Taste: `Hello!' and the art of optimism

An exhibition of `Hello!' covers heralds the beginning of a new art movement. By David Lister
Just as last year's Turner Prize winner Douglas Gordon's slow- motion video installations illuminated the inner psychological turmoils of urban life, so a new exhibition opening on Monday will illuminate the external synthesis between art, fashion and the media that define fin- de-siecle culture.

The exhibition of 52 covers of Hello! magazine runs for the whole of February in the Gallery Bar at the Grosvenor House Hotel in London's Park Lane. If this is an exhibition that will move to the Tate when the Turner Prize shortlist is announced in the autumn, then we might be witnessing the start of a new cultural movement - "the art of optimism", a celebration of aristocracy and arrivistes in pastel shades that will make Damien Hirst's explorations of death and preservation look passe.

In the words of the show's curator, Caroline Parr, "the covers are glamorously colourful. It's a chronicle of our times; we go from weddings to divorces and deaths. Yes, the covers are paparazzi photographs, but this is serious paparazzi. There are people having fun, and there are people in pain. That is an art form."

To those who are not students of the new wave in British art, Ms Parr's words might appear to be a series of non sequiturs. But contemporary art historians would not see them as such. The Hello! exhibition is, on one level, a bunch of magazine covers in clip-on frames; on a deeper level, however, it is one expressionist canvas where love and life find no easy linear route.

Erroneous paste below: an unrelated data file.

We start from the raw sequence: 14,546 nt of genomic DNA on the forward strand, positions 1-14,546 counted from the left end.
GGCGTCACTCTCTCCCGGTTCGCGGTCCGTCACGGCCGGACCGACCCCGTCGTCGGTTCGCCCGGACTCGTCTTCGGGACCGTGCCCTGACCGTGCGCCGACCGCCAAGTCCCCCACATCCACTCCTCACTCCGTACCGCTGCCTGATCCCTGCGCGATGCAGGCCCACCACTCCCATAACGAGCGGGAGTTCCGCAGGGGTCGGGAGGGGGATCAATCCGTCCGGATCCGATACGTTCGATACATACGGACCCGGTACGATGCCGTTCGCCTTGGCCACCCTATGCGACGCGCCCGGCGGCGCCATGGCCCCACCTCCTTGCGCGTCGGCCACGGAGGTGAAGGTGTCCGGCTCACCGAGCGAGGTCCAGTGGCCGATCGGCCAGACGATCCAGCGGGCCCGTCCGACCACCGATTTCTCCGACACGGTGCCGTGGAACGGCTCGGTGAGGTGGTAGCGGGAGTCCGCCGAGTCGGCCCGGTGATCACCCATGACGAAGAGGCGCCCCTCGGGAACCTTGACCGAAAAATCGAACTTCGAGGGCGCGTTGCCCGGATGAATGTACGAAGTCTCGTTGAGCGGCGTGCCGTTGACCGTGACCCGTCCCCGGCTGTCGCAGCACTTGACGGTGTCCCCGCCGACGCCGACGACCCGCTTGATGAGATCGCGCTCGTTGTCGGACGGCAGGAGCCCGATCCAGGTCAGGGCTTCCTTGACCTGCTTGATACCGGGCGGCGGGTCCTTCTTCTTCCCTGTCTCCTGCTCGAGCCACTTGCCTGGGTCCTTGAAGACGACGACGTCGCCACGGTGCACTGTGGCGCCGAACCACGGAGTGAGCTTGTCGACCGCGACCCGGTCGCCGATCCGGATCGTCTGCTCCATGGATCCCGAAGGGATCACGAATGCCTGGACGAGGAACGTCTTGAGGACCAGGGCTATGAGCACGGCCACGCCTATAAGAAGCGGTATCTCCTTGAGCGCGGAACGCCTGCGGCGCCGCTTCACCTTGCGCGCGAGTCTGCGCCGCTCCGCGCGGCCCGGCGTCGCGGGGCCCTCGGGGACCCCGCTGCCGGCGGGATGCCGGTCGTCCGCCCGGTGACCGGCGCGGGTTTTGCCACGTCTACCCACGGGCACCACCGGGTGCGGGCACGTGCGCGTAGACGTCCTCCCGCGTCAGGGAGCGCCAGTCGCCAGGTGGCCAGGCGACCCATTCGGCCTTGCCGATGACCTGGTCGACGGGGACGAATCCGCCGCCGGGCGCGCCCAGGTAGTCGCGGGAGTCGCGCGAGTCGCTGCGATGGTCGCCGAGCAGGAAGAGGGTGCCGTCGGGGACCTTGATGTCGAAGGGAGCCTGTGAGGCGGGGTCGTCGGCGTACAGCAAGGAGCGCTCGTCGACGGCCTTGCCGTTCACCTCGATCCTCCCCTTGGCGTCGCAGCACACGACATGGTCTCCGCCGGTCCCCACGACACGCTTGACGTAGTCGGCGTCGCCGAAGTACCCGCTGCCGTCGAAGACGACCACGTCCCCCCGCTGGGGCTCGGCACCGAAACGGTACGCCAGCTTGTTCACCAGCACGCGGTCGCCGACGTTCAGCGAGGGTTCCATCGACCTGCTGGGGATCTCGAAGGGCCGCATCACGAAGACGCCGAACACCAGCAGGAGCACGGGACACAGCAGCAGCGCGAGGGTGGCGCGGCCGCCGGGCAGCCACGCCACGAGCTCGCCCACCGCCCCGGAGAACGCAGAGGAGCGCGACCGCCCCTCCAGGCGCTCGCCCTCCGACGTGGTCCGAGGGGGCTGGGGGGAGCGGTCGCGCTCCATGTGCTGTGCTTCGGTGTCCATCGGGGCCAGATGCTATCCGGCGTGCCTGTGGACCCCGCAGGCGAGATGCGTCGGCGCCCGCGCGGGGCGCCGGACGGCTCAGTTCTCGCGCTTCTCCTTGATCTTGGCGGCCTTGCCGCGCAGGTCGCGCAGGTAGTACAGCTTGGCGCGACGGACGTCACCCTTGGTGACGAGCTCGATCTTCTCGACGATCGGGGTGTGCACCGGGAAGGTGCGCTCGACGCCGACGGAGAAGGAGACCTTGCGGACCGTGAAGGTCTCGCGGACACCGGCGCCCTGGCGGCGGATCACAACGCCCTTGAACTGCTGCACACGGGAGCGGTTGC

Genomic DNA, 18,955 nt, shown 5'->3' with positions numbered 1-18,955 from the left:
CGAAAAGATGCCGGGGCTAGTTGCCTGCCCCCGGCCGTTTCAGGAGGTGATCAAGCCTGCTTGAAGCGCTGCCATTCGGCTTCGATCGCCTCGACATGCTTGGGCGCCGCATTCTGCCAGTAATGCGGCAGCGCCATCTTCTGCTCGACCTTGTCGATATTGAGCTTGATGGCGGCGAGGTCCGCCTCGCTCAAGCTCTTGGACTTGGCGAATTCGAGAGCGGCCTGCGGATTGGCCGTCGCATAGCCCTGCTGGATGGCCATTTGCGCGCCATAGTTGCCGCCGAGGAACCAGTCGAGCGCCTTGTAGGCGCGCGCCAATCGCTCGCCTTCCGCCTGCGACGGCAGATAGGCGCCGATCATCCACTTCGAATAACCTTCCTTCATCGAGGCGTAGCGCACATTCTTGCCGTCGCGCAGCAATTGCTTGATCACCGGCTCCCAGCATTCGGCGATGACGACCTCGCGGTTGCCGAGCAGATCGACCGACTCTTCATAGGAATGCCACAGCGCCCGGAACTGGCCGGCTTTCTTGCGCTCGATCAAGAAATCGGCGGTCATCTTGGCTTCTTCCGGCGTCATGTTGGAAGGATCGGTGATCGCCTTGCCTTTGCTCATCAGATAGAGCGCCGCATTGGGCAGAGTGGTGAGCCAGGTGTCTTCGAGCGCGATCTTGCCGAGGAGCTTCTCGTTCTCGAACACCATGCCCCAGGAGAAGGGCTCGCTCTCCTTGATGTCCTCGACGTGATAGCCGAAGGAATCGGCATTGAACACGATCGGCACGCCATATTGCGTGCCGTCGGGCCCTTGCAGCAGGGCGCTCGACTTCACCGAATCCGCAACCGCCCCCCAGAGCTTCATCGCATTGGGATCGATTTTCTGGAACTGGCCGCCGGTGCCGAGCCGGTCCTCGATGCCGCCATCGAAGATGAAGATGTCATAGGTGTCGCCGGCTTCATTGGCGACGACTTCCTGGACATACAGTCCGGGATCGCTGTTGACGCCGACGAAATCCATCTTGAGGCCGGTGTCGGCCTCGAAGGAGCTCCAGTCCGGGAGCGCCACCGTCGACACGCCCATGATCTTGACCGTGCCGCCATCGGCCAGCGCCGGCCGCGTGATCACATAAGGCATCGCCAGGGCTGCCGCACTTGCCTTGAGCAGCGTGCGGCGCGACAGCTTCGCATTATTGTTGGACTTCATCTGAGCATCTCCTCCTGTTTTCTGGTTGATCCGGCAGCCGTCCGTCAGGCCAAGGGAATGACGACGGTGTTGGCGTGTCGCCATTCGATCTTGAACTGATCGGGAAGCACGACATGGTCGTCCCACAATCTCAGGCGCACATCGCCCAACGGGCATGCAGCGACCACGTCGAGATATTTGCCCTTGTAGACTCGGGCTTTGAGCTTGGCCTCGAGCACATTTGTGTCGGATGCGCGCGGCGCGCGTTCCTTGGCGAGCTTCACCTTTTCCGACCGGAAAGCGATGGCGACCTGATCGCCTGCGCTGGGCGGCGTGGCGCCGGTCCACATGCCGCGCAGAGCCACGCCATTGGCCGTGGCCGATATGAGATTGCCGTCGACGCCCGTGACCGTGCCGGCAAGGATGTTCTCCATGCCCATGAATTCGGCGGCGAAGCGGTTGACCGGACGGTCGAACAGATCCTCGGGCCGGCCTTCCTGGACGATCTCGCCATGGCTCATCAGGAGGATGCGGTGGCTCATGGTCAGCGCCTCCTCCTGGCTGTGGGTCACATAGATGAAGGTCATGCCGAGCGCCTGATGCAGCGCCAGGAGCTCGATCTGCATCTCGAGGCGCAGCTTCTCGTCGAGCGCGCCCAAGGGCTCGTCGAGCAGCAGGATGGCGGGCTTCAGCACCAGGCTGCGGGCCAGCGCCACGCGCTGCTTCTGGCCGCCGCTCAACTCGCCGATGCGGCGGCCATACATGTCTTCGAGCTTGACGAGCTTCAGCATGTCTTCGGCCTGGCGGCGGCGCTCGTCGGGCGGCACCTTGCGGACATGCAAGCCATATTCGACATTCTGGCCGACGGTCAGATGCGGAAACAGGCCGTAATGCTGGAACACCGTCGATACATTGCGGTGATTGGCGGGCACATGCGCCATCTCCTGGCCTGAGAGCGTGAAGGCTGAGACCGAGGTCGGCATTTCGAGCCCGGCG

Simon Tait, author of Palaces of Discovery, a guide to the treasures in Britain's museums, sees the exhibition as being part of a grand tradition. "Britain's museum and gallery history is full of adventure and dottiness," he says, "though to make an exhibition of personalities mostly famous for making exhibitions of themselves seems a generous interpretation of the word populism."

To find brightness in gloom is a tradition that stretches from classical painting to the Pop art of the Sixties. But the covers of Hello! perform this function with a panache that cocks a snook at art critics clinging to a narrow belief that art must mirror social realism.

Two months after Robert Maxwell's death by drowning, his widow, Betty, shows Hello! around their lavish French villa. While the rest of the world gossips about how estranged the Prince and Princess of Wales look on their visit to Korea, Hello!'s coverline proclaims that they are carrying out their duties with dignity. But it is the shock juxtapositions and the ensuing element of surprise that give these canvases their real value. Underneath the confident white on red "Hello!" with its signature exclamation mark, reminiscent of Roy Lichtenstein's American Pop, is Fergie in a green gown, revealing an expanse of thigh. "The Duchess of York Poses as a Model" reads the coverline, but with the subtle omission of the expected exclamation mark.

Most notable is the ecleticism of subject matter that the canvases can conjure up. All branches of the Royal Family adorn the covers along with the nearly Royals such as Koo Stark. No great surprise there. But what is being celebrated on the cover beneath Fergie? None other than the marriage of racing commentator Derek Thompson and his personal assistant.

The world of horses, like the world of art, can unite royalty, the landed gentry and even the chap who does the verbals on Channel 4 on a Saturday afternoon in one glorious postmodern collage.

`Hello! Covers Exhibition' runs to the end of February in the Gallery Bar, Grosvenor House Hotel, Park Lane, London W1 (0171-499 6363)

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